Ursula Liang: Director of Sports Doc 9-Man

"9-man is a very dynamic sport—you feel the palpable energy. These were not the type of Asian American men that you’re used to seeing in the media." "9-Man" premieres on TV Tuesday, May 5, 2015 on World Channel.

UPDATE January 29, 2018: 9-Man will air on Comcast on Demand throughout the month of February.

This interview below was originally published on March 11, 2015.

CAAM is proud to show first-time director Ursula Liang’s documentary, 9-Man, about a street volleyball game played in Chinatowns. Liang’s film is, in part, supported by CAAM’s Documentary Fund. Liang is also a sports journalist and started in the field with a gig at ESPN The Magazine, working her way up to be a sports writer and reporter there. She was also the sports editor for Hyphen, an Asian American arts, culture and politics magazine (of which I am also an editor).

Liang had been following the niche Chinese American sport for years, both as a volleyball player and as someone interested in telling this story. When she started digging deeper, she realized some of the original players were in their ’90s. One of the players in the film, Henry Oi, was 91 when she first contacted him; he passed away in recent months. Thankfully, Liang has preserved part of his story for future generations.

Through almost a chance encounter, Liang met her mentor, Stephanie Wang-Breal, at the San Francisco International Asian American Film Festival (now CAAMFest) in 2009 at Wang-Breal’s world premiere of Wo Ai Ni Mommy. Now their meeting comes full circle as both of them have films playing at CAAMFest: 9-Man, and Tough Love by Wang-Breal, on which Liang also served as a co-producer. The tall, athletic sports journalist talks about how she ended up making a riveting documentary about a sport played by Asian American men.

—Momo Chang

9-Man director Ursula Liang. Courtesy of The Self-Portrait Project.
9-Man director Ursula Liang. Courtesy of The Self-Portrait Project.

When did you first hear about 9-Man?
I didn’t know about the sport at all until I started playing in a women’s tournament that is attached the men’s 9-man tournament. And then my brother started playing 9-man. When he started playing, I started to see something different in him that I hadn’t seen before. It felt like something really special. He joined when he was an adult—he had plenty of hobbies and friends, but this group of people held a very special meaning for him.

[At the time], I was working as a sports journalist in places where stories about niche sports and Asian American communities were not really going to sell magazines. It was very early in my career so it was hard for me to fight for those things.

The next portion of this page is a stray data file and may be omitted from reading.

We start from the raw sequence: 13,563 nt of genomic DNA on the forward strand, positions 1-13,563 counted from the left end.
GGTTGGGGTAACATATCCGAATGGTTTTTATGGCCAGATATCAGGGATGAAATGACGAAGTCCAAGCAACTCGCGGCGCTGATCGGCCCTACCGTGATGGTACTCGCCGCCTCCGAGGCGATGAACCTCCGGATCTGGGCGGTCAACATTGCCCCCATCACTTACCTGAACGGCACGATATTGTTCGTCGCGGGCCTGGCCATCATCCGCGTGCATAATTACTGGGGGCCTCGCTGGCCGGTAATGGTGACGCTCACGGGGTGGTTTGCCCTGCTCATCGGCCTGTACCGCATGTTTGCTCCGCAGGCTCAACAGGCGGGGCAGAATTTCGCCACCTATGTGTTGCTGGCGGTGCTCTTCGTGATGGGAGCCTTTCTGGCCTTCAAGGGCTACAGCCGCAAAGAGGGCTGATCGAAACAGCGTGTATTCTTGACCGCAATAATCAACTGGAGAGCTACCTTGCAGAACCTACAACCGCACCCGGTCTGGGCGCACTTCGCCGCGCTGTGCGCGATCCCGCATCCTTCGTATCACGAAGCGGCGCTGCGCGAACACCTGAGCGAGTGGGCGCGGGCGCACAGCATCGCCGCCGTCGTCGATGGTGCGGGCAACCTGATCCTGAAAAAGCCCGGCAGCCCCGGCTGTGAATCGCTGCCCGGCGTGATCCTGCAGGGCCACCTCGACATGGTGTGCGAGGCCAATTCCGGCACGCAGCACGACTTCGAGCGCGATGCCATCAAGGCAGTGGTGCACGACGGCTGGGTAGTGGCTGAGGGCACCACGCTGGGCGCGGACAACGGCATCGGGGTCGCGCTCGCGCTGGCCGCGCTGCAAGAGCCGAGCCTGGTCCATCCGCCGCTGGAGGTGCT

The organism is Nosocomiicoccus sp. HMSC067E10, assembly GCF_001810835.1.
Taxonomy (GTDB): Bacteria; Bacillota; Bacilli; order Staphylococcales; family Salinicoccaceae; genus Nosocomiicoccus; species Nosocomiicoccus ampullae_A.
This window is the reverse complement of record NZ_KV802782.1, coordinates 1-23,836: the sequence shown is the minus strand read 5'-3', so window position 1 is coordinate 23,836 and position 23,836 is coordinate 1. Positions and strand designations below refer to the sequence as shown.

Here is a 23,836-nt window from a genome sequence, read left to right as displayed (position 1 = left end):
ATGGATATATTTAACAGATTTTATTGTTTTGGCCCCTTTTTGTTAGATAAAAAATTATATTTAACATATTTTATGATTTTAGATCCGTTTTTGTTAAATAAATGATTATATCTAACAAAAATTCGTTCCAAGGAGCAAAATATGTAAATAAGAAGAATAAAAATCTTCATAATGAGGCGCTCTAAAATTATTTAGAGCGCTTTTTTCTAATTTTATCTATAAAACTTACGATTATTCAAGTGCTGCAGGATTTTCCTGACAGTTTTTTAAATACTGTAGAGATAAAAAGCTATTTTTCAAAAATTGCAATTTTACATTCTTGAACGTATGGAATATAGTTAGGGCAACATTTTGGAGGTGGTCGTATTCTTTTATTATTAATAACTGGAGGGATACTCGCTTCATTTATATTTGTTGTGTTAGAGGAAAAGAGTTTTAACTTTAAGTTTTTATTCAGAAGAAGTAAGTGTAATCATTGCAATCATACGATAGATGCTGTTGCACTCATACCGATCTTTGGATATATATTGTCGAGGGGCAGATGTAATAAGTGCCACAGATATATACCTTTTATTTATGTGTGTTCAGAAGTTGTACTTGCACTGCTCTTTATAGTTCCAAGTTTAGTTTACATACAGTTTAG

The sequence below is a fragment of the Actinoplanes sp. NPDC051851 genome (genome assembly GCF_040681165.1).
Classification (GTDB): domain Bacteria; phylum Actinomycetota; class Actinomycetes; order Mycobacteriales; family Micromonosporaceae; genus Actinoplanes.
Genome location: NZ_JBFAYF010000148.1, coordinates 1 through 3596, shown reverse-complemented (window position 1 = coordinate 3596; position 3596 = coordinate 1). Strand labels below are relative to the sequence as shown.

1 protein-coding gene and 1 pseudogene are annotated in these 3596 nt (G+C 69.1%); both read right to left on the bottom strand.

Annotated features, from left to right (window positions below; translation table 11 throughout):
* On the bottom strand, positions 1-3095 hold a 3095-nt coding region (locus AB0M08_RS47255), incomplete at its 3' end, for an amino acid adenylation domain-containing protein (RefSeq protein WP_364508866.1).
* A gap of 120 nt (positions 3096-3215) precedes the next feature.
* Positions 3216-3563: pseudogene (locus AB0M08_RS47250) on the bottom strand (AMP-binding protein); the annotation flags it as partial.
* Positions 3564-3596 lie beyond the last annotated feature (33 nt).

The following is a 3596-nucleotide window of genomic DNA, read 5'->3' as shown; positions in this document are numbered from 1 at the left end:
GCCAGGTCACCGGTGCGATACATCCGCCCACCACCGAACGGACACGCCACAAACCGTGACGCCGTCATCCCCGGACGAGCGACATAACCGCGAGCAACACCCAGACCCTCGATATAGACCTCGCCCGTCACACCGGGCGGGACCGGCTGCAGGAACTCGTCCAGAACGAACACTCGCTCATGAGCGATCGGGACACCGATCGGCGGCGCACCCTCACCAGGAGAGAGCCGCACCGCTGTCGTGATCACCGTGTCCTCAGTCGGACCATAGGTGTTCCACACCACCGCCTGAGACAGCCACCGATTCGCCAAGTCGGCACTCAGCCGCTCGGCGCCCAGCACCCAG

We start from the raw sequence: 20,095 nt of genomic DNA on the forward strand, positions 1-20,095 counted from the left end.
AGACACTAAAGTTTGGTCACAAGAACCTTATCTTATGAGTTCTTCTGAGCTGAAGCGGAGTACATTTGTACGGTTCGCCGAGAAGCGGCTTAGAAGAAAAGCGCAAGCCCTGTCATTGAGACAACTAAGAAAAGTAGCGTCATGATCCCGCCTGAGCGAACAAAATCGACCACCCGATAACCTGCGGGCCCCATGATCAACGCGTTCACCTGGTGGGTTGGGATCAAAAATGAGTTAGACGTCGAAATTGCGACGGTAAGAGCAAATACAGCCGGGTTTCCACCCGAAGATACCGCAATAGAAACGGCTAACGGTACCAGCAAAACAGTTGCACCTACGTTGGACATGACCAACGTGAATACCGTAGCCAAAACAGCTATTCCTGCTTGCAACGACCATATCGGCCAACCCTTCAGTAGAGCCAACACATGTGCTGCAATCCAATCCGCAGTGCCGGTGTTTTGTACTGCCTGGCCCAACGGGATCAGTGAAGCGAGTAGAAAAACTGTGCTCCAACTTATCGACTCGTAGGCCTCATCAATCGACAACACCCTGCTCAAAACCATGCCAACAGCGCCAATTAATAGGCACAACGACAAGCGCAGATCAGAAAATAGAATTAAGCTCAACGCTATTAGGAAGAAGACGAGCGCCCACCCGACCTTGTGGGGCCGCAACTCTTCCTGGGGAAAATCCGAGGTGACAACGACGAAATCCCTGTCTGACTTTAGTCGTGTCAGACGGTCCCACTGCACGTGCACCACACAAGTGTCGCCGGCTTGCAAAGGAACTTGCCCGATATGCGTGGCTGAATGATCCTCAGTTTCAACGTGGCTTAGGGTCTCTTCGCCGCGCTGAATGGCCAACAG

I started by contacting all the old guys and getting them on record. I had to write real letters to initially contact them, because they didn’t have emails and I felt that it was the best way to communicate with that generation. So with all the people in the film, we were corresponding by mail before anything else.

Did you envision it as a documentary story or in print?
I was very interested in a documentary. One of the main reasons was, I was a person primarily working in print. And I wanted to transition to something more visual. I saw the world of print declining and layoffs all around me. 9-man is a very dynamic sport—you feel the palpable energy. These were not the type of Asian American men that you’re used to seeing in the media. This is one that defied all stereotypes. A lot of the guys are tall, a lot of the guys have muscles, some are short, some are funny, some have Boston accents and they’re not foreign immigrants. It felt like a diversity of phenotype and personality and character that was really rich, and that you really needed to see to believe. I thought, maybe if people aren’t interested in this and it eventually gets on TV and they don’t watch the whole thing, at least they’ll see something different. If I can make even a small change in peoples’ perception of what an Asian American man is, then I’ll have done something.

Do you play any sports?
I don’t want to call myself an athlete; it seems like too grand a title for me. But I’ve been playing sports since I was very young. My father is Chinese, and I think he saw sports as a very American thing. One of the ways he spent time with us was playing sports. I remember playing lacrosse in the backyard. It’s not like we’re playing baseball or catch. It was lacrosse, the most American, or white, of all sports in this country. It was a way we connected.

I grew up in Boston in the ‘80s. That was the heyday of the Celtics. I remember my dad taking me to a game where we had obstructed view seats. I was basically sitting behind a pole, but the joy of doing those things together really affected me.

What sports did you play?
I played volleyball, I ran track, I ended up playing lacrosse, I played basketball but much later in the game and not very well, I played softball. I played soccer as a young kid. But I also came from a town where we were national champs in soccer one year so I was not good enough to continue on in Newton, MA. We played badminton in the backyard too, and we had a ping pong table in the basement. But volleyball was probably the sport that stuck with me the longest. I played at a competitive club level in college, and as a professional adult in New York, I was part of a league.

Can you talk about meeting Stephanie Wang-Breal at the film festival?